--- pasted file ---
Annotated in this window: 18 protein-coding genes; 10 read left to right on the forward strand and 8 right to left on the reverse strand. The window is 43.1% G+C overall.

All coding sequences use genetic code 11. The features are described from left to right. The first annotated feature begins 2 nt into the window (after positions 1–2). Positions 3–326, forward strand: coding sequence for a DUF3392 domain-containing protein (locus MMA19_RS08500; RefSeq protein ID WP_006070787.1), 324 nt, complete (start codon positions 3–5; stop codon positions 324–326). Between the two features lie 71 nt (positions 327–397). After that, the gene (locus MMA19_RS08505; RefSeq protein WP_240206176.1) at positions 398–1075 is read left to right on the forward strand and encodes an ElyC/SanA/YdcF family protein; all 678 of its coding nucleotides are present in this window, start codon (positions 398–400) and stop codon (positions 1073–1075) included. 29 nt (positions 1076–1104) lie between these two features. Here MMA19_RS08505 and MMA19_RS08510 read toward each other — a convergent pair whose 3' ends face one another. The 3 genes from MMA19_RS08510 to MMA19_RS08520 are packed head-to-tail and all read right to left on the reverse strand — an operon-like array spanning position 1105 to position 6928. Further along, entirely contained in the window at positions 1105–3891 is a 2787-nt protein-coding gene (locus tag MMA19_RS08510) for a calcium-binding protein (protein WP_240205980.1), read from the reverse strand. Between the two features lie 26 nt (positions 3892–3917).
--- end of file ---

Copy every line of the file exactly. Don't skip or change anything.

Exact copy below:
Annotated in this window: 18 protein-coding genes; 10 read left to right on the forward strand and 8 right to left on the reverse strand. The window is 43.1% G+C overall.

All coding sequences use genetic code 11. The features are described from left to right. The first annotated feature begins 2 nt into the window (after positions 1–2). Positions 3–326, forward strand: coding sequence for a DUF3392 domain-containing protein (locus MMA19_RS08500; RefSeq protein ID WP_006070787.1), 324 nt, complete (start codon positions 3–5; stop codon positions 324–326). Between the two features lie 71 nt (positions 327–397). After that, the gene (locus MMA19_RS08505; RefSeq protein WP_240206176.1) at positions 398–1075 is read left to right on the forward strand and encodes an ElyC/SanA/YdcF family protein; all 678 of its coding nucleotides are present in this window, start codon (positions 398–400) and stop codon (positions 1073–1075) included. 29 nt (positions 1076–1104) lie between these two features. Here MMA19_RS08505 and MMA19_RS08510 read toward each other — a convergent pair whose 3' ends face one another. The 3 genes from MMA19_RS08510 to MMA19_RS08520 are packed head-to-tail and all read right to left on the reverse strand — an operon-like array spanning position 1105 to position 6928. Further along, entirely contained in the window at positions 1105–3891 is a 2787-nt protein-coding gene (locus tag MMA19_RS08510) for a calcium-binding protein (protein WP_240205980.1), read from the reverse strand. Between the two features lie 26 nt (positions 3892–3917).